In a rematch of the 2018 election, incumbent Republican State Rep. Kathleen McCarty faces Democrat Baird Welch-Collins in a race to represent Waterford and Montville in the Connecticut General Assembly. In their previous contest, McCarty bested Welch-Collins by 351 votes, 51.6 to 48.4 percent. After three terms in Hartford and six years on the legislature’s Education Committee, McCarty — who also served for 20 years on the Waterford Board of Education — said that her focus will remain on schools and students if she is re-elected.  “We are going to be more challenged to narrow the gaps in education that

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Local Residents Question Turf Field Proposal at Open Forum

LYME/OLD LYME — The need for an artificial turf field was the topic of a Lyme-Old Lyme Board of Education’s public forum on Wednesday night.  The project – which has been in the works for years – would cost the district at least $2.1 million and replace the current unirrigated, practice field with a 140,000 square foot artificial turf field with the lines for soccer, lacrosse, baseball and softball marked. The field would be placed above tubing components of the school’s geothermal wells, but would not cover the access point or pump.  Funding for the project would be drawn from

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Homeschooling, Pre-Schoolers, Charter Schools May Explain Drop in Public School Enrollment

Over the last year, 6,000 families joined the Connecticut Homeschool Network bringing the total number of families to about 15,000, according to Diane Connors, the organization’s co-founder.  “We’ve seen a large increase this year unlike any other that I’ve been involved with and I’ve been involved for decades,” Connors said. “We have thousands of new homeschoolers across the state.” According to Connors, more than 5 percent school-age children in Connecticut are homeschooled, up from 3.4 percent last year. At the same time, the state public school student population has dropped by more than 3 percent this year, according to the

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Finance Director Resigns After 4 Months with Region 4 Schools

ESSEX/DEEP RIVER/CHESTER — After less than four months on the job, Kelly Sterner, finance director of the Region 4 Public Schools announced her resignation.  “Our Finance Director, Kelly Sterner has announced her intention to resign from the position later this fall,” said Brian White, Superintendent for the Region 4 School District. “Ms. Sterner is committed to supporting the district through this period of transition.” Sterner’s resignation comes after a year of frequent turnover in the district. The last full-time business manager, Kimberly Allen, resigned in November of 2019 following the departure of the former Superintendent Ruth Levy and the Facilities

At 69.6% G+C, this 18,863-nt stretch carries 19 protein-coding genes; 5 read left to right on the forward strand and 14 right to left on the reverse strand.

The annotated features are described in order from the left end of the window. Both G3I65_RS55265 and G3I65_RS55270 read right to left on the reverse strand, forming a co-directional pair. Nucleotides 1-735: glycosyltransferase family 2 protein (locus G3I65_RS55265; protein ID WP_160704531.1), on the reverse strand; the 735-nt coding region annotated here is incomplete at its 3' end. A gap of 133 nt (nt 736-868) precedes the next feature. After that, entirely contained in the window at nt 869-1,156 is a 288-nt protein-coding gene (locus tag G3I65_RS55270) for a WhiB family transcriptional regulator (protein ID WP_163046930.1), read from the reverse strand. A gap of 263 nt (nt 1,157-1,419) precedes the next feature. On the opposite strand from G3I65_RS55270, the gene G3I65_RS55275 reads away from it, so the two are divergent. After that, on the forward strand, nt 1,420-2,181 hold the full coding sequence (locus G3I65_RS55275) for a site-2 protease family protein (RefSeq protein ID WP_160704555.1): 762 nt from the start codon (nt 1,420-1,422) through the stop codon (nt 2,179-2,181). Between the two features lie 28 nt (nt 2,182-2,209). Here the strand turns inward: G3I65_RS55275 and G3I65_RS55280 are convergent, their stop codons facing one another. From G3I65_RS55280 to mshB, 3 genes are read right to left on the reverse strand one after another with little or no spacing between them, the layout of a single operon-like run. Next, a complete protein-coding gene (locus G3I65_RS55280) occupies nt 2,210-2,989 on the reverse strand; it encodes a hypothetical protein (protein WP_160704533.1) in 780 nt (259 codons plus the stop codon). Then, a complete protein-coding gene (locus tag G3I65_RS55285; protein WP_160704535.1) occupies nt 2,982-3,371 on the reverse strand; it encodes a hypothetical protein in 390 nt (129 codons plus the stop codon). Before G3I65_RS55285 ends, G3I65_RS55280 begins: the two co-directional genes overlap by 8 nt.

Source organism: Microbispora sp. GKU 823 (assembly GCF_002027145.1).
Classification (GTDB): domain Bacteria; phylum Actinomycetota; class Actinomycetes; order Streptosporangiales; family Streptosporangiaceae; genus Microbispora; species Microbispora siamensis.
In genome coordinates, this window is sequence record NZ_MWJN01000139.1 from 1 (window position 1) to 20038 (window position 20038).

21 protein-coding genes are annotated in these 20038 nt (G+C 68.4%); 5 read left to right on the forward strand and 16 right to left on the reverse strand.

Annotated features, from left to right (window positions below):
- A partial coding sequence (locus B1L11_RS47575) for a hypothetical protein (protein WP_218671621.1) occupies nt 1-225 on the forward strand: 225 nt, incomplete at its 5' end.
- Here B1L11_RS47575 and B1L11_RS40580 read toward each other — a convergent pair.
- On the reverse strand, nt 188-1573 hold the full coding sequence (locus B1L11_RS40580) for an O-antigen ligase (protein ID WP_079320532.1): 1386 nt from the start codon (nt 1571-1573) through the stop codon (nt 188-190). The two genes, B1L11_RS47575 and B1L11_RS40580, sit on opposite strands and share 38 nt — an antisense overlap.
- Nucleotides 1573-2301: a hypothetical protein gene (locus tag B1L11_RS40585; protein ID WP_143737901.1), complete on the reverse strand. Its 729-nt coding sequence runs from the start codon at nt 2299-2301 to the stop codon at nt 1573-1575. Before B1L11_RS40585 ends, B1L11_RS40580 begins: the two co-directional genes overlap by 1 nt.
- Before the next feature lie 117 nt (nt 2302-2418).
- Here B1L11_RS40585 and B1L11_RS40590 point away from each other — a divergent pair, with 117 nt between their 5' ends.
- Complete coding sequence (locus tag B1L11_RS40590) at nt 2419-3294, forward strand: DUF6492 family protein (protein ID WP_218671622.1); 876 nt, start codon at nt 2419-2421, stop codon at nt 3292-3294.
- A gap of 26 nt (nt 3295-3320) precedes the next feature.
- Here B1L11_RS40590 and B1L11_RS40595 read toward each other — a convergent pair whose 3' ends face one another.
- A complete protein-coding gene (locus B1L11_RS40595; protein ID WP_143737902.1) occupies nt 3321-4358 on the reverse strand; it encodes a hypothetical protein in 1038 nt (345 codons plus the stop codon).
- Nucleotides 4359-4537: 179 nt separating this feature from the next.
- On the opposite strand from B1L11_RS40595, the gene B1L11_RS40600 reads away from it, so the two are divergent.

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Connecticut Schools Report Largest One-Year Drop on Record

Statewide the percentage students enrolled in public schools dropped by more than 3 percent, the largest one-year decline on record. For the last decade, Connecticut has reported annual declines of about 0.5 to 1 percent. “It definitely looks like we are seeing lower enrollment this year, lower than what we would have normally seen from one year to the next,” said Ajit Gopalakrishnan, bureau chief for the Connecticut Department of Education. “We don’t know as of yet what are some of the reasons for this … we know that we have seen declines in a lot of districts, not just

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$69 Million Deficit, Surprise Drop in Enrollment, Add to Labor Tensions at CSCU

The Connecticut State College and University system is facing a larger than expected $69 million deficit in fiscal year 2021 after a 15 percent decline in enrollment at its twelve community colleges added to a $52.5 million deficit at the four state university campuses. The drop undercuts conventional wisdom that lower cost and public unease with dorm life during the pandemic would boost community college enrollment in the fall, and underscores deepening tensions with organized labor to close the gap. “We are facing serious financial challenges. We are seeing reduced enrollment, reduced residence hall occupancy and at the same time

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Strong Gains Reported for Distance Learning in Low-Performing Districts Across Connecticut

One month into the fall semester, school officials report significant improvements in participation rates among public school students in disadvantaged districts enrolled in distance learning. Compared to this spring, when makeshift measures to resume education online lost about 70 percent students in New Haven, the state’s largest school district, during the last week of September reportedly just 6 percent of students learning remotely across Connecticut failed to participate in classes. These numbers are part of an effort by the state Department of Education to more closely monitor Connecticut’s 170 public school districts, in response to concerns that statewide efforts to

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Hartford Marathon and Fall Races Go Virtual